Last winter, Beverly Laster made some very special friends.
Through her job as a switchboard operator-receptionist for an apartment building in White Oak, Laster met several retarded women and began volunteering as their "personal advocate" with the Montgomery County Association for Retarded Citizens (MCARC).
"It was really strange how it happened," she recalled. "I had just started working here, and I noticed several young ladies coming back and forth through the lobby.
"They were very friendly. When they came by, they would be the first to speak and say hi to me. But their volume was louder than most people, and the person who trained me for the job told me to kinda look out for them, that they were retarded adults in the MCARC program."
A United Way agency, MCARC operates a program that allows mildly and moderately retarded adults to live in apartments or group homes rather than in institutions. In Laster's building, seven retarded women live in apartments under the supervision of a counselor.
Laster later introduced herself to the counselor, Charlene Briscoe, and the two women wound up talking until the early hours of the morning. "I got interested in what the program was doing, we formed close friendships, and I became more and more involved in their lives," Laster said. "I got caught up with all that's being done to help them fit into the community."
One key to the success of the residential program is the involvement of "personal advocates" such as Laster. The advocates are volunteers who serve as special friends to the retarded adults by participating in activities with them, offering advice and intervening on the resident's behalf if a problem arises.
When Briscoe suggested that Laster be trained as a personal advocate, Laster enthusiastically agreed.
Nancy Stark, MCARC coordinator of volunteer services, met with Laster to discuss the goals of the program and to explore attitudes toward the mentally retarded. Formed in the late 1940s ny parents of mentally retarded children, MCARC now has 600 members and programs that include a preschool, a parent-to-parent counseling group and a developmental center.
Approximately half of the 65 people in the residential program previously lived in instittutions: "The whole intent is to help people become as independent as possible," said Stark, who said residents usually begain in group homes, then move to counselor-supervised apartments. "Ten years ago they said it couldn't be done - it's a fairly new concept for high-functioning mentally retarded."
"A personal advocate is really a friend," said Laster, who said that since she began volunteer work her stereotyped concept of retarded people has disappeared. "We've gone to the Capital Centre, to concerts and to shopping malls.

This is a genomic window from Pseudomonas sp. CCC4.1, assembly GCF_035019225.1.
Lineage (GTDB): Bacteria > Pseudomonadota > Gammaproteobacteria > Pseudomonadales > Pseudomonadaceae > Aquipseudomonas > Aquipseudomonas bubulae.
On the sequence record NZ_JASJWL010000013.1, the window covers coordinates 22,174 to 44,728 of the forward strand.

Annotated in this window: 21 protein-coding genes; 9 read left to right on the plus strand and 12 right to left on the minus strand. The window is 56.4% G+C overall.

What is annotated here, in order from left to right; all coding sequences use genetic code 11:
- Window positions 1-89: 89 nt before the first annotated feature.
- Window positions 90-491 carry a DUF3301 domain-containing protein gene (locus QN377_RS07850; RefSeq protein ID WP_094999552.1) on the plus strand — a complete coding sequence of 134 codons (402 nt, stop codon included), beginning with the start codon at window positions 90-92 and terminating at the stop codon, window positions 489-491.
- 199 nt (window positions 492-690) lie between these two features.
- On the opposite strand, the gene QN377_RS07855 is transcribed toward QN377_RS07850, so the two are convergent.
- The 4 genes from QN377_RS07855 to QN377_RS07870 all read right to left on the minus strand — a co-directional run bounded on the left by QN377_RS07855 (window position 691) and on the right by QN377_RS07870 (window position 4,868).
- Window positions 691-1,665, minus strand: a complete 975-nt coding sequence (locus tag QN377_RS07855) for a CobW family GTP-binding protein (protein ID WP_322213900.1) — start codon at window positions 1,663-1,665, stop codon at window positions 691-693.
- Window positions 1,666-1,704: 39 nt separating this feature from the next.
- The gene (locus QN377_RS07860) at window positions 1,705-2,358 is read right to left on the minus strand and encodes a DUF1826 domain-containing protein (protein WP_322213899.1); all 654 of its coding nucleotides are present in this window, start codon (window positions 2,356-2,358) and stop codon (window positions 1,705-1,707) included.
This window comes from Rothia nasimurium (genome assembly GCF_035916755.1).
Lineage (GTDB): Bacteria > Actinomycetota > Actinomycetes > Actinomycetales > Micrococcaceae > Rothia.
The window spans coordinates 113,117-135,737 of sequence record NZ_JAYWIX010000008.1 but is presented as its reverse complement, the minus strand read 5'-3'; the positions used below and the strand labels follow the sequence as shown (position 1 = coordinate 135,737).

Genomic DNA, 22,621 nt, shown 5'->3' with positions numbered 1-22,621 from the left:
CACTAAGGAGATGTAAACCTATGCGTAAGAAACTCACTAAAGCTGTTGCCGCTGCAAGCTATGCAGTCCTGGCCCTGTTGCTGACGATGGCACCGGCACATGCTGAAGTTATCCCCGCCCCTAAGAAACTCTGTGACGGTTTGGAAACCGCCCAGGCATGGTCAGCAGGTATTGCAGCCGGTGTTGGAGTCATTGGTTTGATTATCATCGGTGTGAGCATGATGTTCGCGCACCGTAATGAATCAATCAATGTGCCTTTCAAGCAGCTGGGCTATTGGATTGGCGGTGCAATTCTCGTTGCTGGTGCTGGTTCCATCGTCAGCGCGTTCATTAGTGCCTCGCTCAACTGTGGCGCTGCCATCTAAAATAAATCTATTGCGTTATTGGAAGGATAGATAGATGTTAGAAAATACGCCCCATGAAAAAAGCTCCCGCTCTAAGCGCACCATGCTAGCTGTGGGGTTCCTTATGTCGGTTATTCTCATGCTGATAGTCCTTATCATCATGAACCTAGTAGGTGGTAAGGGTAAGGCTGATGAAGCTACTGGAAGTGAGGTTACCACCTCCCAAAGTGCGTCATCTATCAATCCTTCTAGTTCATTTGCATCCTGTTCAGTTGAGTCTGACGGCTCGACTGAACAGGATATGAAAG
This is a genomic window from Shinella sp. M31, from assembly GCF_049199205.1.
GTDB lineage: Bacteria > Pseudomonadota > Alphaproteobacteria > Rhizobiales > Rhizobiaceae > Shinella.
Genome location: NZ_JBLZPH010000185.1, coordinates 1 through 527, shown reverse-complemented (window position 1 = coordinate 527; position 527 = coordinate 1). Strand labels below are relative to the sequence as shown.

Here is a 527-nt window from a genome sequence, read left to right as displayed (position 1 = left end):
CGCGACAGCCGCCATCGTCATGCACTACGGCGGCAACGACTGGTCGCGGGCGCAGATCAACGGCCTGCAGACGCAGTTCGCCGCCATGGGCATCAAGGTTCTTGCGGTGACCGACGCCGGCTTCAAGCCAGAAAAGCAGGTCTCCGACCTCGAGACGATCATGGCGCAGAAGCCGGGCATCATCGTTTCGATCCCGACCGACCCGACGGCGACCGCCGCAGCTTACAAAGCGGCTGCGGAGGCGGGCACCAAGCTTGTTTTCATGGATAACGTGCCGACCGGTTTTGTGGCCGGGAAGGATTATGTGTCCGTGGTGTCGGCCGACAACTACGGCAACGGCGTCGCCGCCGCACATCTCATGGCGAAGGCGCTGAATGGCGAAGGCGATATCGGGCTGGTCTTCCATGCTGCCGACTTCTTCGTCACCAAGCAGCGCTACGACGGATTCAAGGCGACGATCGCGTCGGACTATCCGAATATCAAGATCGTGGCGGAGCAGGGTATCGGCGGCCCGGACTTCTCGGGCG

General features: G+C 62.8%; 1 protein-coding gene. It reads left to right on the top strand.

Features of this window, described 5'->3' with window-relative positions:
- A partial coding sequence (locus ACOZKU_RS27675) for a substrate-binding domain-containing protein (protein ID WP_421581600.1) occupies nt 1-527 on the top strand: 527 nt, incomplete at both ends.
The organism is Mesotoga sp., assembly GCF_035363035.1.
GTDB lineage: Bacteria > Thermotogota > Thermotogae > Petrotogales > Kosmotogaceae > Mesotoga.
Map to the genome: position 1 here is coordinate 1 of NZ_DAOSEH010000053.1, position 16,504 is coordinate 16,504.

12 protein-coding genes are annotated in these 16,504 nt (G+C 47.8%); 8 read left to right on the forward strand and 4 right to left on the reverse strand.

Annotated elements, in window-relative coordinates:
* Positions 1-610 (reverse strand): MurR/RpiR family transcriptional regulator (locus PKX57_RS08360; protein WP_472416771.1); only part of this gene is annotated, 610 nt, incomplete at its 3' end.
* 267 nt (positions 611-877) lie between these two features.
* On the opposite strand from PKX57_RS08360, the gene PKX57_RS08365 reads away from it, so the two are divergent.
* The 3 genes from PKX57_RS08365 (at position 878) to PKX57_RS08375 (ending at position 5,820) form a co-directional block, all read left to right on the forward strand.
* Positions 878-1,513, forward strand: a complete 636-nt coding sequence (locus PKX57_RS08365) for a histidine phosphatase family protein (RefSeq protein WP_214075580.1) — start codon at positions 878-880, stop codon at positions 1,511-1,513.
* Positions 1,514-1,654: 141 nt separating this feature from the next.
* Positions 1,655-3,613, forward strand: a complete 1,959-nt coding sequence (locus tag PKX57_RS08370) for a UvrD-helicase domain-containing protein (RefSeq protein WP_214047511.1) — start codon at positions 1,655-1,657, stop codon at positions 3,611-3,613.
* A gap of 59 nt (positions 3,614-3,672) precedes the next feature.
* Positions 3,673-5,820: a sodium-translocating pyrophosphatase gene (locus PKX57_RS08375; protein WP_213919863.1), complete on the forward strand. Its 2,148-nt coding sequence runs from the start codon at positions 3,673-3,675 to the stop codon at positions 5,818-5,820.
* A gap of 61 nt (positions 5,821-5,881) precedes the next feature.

"Mostly it's very informal. They'll come by my apartment or I'll go to theirs and we'll sit, talk and laugh."
When a problem arises, Laster said she tries to turn it into a lesson. "Sometimes they might dress sloppily so we'll sit down and talk about grooming," she said. "One of the girls has a habit of not wanting to use her key at the front door, so I set aside a time where we worked on how to use the door key.
"I get as much out of the relationship as they do. I receive a special kind of love.
"They are not inhibited and will let you know they care.It's not unusual for them to want me to lean over and kiss or hug me out of the blue. I give everything I have, and the joy I get is fabulous. I believe it's made me a better person, much more open-minded and patient than I was before."
One of the residents, Avis Frasier, described her relationship with Laster. "I go to Bev when I need someone to talk to or for advice when I'm upset. She's a good friend."
Stark said the program looks for "people who can develop a relationship than can enable a resident to become as independent as possible. As opposed to a big brother or big sister who does something for them, an advocate helps them do something on their own."
The MCARC residential services program has a waiting list of 140 retarded persons who cannot be accommodated because there is not enough money, Stark said. MCARC relies on state and county funding, local donations and the United Way.
Last year, MCARC received $83,000 from the United Way. "I see the United Way as more and more important as time goes on," Stark said. United Way tours and brochures "allows MCARC to speak out to the community."